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Home arrow Publications & References arrow Glossary of Barges as used in Ireland - 2008
Glossary of Barges as used in Ireland - 2008 PDF Print E-mail
21 October 2008
 
 
Barges, Canal Boats, Horse Boats, Hack Boats, Bye Trader, M Boats, B Boats, G Boats, E Boats, Guinness Barges, Guinness Boats, Sailing Barges, it's all very confusing. In the context of the Irish Waterways the following is a brief description of each of these work boats in simple layman’s terms.
 
Barge: A general term for work boats, which were normally flat-bottomed cargo-carrying vessels. These could be motorised, sailing, horse drawn or towed by other vessels.
 
B Boat: When the new numbering system came into operation around 1910 the letter “B” after a number was added to identify the boat as a Bye Trader or Hack Boat. A “B” boat could be either horse drawn or powered by an engine. Example of a B Boat: 112B.
 
Bye Trader: See Hack Boat.
 
Canal Boat: The barges on the Southern Irish canals were called Canal Boats even though they operated on the river Shannon and the Barrow navigations. The canal men called any private pleasure boat “a Yacht”. The Grand Canal Company (GCC) who owned the canal had its own fleet of boats that were referred to as Company Boats.
 
E Boat: Up to 1960 boats transferring to maintenance duties on the canals by the GCC or CIE were renumbered and had the letter “E” to identify them as Engineering Boats. That practice of renumbering apparently stopped with the closure of commercial traffic on the canal and after that a maintenance boat could have a letter E, M or B after its number. Example of an E Boat: 4E.
 
G Boat: Were a small fleet of horse drawn boats built for the GCC during the WWII. These had steel fronts and backs and the remainder of the boat made out of native Irish timber. Some G Boats eventually went into private ownership and became B Boats.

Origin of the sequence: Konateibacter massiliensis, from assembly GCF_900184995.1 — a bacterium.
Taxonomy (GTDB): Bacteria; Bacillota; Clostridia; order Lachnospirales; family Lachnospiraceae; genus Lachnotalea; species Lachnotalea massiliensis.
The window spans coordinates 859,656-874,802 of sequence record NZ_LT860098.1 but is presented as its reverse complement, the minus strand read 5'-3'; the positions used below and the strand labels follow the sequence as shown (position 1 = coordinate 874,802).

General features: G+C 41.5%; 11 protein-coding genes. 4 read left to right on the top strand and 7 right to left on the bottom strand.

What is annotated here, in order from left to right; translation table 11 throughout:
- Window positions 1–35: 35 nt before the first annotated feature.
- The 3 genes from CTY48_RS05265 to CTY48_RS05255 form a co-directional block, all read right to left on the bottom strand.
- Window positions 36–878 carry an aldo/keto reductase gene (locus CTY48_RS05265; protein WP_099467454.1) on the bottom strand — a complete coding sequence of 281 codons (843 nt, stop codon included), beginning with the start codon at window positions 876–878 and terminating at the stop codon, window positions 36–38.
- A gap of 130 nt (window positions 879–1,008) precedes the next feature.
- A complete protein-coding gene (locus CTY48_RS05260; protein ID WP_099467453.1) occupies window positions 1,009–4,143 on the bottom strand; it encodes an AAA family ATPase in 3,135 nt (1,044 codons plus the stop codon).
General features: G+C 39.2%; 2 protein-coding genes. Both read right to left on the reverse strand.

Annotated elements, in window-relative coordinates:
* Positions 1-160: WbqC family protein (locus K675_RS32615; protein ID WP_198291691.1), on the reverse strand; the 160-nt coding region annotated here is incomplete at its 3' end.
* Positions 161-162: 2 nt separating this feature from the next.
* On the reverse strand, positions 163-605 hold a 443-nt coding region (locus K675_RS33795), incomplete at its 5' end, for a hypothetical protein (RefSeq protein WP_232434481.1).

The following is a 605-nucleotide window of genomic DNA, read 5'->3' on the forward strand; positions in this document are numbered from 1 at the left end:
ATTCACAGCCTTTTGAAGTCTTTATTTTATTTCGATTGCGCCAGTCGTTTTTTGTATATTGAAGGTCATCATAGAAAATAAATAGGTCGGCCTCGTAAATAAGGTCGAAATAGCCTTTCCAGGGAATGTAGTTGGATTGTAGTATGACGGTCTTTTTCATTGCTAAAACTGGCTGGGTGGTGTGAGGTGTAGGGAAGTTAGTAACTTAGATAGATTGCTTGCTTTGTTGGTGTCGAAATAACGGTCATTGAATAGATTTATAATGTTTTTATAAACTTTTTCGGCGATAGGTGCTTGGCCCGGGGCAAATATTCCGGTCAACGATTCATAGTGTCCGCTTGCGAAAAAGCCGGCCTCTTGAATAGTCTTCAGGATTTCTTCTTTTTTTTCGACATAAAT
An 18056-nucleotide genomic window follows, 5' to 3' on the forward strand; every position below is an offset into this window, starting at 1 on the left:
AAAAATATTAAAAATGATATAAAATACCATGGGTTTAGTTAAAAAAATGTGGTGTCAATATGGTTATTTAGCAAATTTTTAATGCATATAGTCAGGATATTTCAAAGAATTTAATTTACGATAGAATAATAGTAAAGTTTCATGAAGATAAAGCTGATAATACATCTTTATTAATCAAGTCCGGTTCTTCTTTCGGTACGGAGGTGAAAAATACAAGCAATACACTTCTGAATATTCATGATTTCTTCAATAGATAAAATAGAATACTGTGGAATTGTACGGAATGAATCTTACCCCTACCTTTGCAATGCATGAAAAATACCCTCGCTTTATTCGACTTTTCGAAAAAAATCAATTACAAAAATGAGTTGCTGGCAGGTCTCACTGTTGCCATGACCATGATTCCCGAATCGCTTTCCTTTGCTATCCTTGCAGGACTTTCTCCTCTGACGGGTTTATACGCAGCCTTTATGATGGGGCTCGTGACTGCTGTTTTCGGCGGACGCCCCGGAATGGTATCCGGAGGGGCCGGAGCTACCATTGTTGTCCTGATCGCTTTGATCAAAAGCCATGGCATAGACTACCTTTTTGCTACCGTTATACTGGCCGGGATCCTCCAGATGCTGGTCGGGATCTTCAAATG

Guinness Barge: M Boats are very often incorrectly referred to as Guinness Barges. The reason for this is, particularly in the 1950s, Guinness was the main cargo carried on the Grand Canal and therefore identifiable with these boats.
 
Guinness Boat: These were a fleet of boats that Guinness operated on the River Liffey bringing Guinness from St James Gate to the Dublin Docks. These boats were too big to operate on the canals.
 
Hack Boat: Also referred to as Bye Trader’s. These were privately owned and operated cargo boats on the canal and could be operated by an individual (e.g. Peter O’Farrell) or a company (e.g. Ranks). Sometimes a bye trader leased a GCC M boat for a while and operated it as a Hack Boat, in these circumstances it seemed that the number of the boat didn’t change.
 
Horse Boat: Initially the boats on the canals were horse drawn and made of wood, then iron and finally steel. In the early days these boats were numbered for identification and had no letter to identify company boats from private boats. Later on, with the introduction of a new numbering system, horse boats could have been numbered with a letter following such as B, E or G. There were horse boats on the Royal canal also and these just had a number. Example of a Horse Boat: No 2 Dabu.
 
Lighter: The boats that worked on the waterways in Ulster, including the canals were called Lighters. The term was also used on tidal rivers such as the Suir and Barrow for unpowered boats that were moved by poles and oars. On Lough Neagh and elsewhere horse drawn lighters on reaching the lake could be transformed into a sailing barge.
 
M Boat: When the GCC installed engines in their cargo fleet, they were re- numbered and given the letter “M” for Motorised. The first thirty M boats were converted horse boats; after that the company had a new fleet of boats built with engines. Example of an M Boat: 59M.
 
Narrow Boat: The term as used in England and Wales for the barges built to navigate their 7ft wide locks, along the system linking the south with the north, was not used in Ireland where most locks were at least 13ft wide. Boats used on the Ulster and Royal canals were narrower and boats used on the Bann were wider.
 
Sailing Barge: On the bigger lakes and rivers there were cargo carrying, barges powered by sail. Example of a Sailing Barge: Sandlark.
 
Tug Boat: Operated on rivers, on lakes, and on sections of the Grand and Royal Canals. These were barges which carried cargo and towed powered or unpowered barges or lighters. Example of a Tug Boat: Knocknagow.
 
©G.Burke
Last Updated ( 14 October 2010 )
 
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